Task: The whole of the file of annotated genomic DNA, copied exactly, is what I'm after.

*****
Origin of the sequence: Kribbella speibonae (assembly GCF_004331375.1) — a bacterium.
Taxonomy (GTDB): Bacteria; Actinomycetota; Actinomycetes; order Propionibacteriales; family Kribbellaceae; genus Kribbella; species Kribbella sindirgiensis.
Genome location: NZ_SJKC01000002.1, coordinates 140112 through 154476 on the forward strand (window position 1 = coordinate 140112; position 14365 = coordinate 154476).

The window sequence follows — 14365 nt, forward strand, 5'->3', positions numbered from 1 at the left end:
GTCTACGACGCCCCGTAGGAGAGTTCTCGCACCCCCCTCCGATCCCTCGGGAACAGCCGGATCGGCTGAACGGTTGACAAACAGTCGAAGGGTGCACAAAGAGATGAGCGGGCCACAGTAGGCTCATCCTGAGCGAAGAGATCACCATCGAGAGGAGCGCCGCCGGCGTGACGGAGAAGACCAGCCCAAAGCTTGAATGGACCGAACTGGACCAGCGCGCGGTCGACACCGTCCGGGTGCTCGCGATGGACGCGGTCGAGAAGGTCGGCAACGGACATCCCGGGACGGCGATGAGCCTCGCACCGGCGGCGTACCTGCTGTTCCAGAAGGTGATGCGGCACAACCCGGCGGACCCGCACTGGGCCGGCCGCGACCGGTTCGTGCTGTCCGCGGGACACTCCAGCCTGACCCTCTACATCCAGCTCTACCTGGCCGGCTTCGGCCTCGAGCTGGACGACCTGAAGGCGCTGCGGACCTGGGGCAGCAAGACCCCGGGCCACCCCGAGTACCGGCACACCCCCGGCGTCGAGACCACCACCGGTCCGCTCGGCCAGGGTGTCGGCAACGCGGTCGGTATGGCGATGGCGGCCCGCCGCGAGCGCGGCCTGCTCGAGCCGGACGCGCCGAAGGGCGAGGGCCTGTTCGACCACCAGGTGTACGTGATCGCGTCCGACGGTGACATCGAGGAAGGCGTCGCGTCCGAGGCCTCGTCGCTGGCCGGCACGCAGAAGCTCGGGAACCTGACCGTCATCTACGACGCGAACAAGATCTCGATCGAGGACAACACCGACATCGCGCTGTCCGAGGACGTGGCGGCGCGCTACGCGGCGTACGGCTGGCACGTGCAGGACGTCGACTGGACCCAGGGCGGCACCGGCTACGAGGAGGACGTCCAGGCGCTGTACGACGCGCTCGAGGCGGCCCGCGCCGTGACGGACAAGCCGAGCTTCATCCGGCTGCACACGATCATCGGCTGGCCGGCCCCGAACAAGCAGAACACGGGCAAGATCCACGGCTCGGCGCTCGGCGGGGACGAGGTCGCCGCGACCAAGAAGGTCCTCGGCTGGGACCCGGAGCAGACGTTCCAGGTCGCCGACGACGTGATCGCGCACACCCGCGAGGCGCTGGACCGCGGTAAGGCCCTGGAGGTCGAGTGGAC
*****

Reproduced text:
Origin of the sequence: Kribbella speibonae (assembly GCF_004331375.1) — a bacterium.
Taxonomy (GTDB): Bacteria; Actinomycetota; Actinomycetes; order Propionibacteriales; family Kribbellaceae; genus Kribbella; species Kribbella sindirgiensis.
Genome location: NZ_SJKC01000002.1, coordinates 140112 through 154476 on the forward strand (window position 1 = coordinate 140112; position 14365 = coordinate 154476).

The window sequence follows — 14365 nt, forward strand, 5'->3', positions numbered from 1 at the left end:
GTCTACGACGCCCCGTAGGAGAGTTCTCGCACCCCCCTCCGATCCCTCGGGAACAGCCGGATCGGCTGAACGGTTGACAAACAGTCGAAGGGTGCACAAAGAGATGAGCGGGCCACAGTAGGCTCATCCTGAGCGAAGAGATCACCATCGAGAGGAGCGCCGCCGGCGTGACGGAGAAGACCAGCCCAAAGCTTGAATGGACCGAACTGGACCAGCGCGCGGTCGACACCGTCCGGGTGCTCGCGATGGACGCGGTCGAGAAGGTCGGCAACGGACATCCCGGGACGGCGATGAGCCTCGCACCGGCGGCGTACCTGCTGTTCCAGAAGGTGATGCGGCACAACCCGGCGGACCCGCACTGGGCCGGCCGCGACCGGTTCGTGCTGTCCGCGGGACACTCCAGCCTGACCCTCTACATCCAGCTCTACCTGGCCGGCTTCGGCCTCGAGCTGGACGACCTGAAGGCGCTGCGGACCTGGGGCAGCAAGACCCCGGGCCACCCCGAGTACCGGCACACCCCCGGCGTCGAGACCACCACCGGTCCGCTCGGCCAGGGTGTCGGCAACGCGGTCGGTATGGCGATGGCGGCCCGCCGCGAGCGCGGCCTGCTCGAGCCGGACGCGCCGAAGGGCGAGGGCCTGTTCGACCACCAGGTGTACGTGATCGCGTCCGACGGTGACATCGAGGAAGGCGTCGCGTCCGAGGCCTCGTCGCTGGCCGGCACGCAGAAGCTCGGGAACCTGACCGTCATCTACGACGCGAACAAGATCTCGATCGAGGACAACACCGACATCGCGCTGTCCGAGGACGTGGCGGCGCGCTACGCGGCGTACGGCTGGCACGTGCAGGACGTCGACTGGACCCAGGGCGGCACCGGCTACGAGGAGGACGTCCAGGCGCTGTACGACGCGCTCGAGGCGGCCCGCGCCGTGACGGACAAGCCGAGCTTCATCCGGCTGCACACGATCATCGGCTGGCCGGCCCCGAACAAGCAGAACACGGGCAAGATCCACGGCTCGGCGCTCGGCGGGGACGAGGTCGCCGCGACCAAGAAGGTCCTCGGCTGGGACCCGGAGCAGACGTTCCAGGTCGCCGACGACGTGATCGCGCACACCCGCGAGGCGCTGGACCGCGGTAAGGCCCTGGAGGTCGAGTGGAC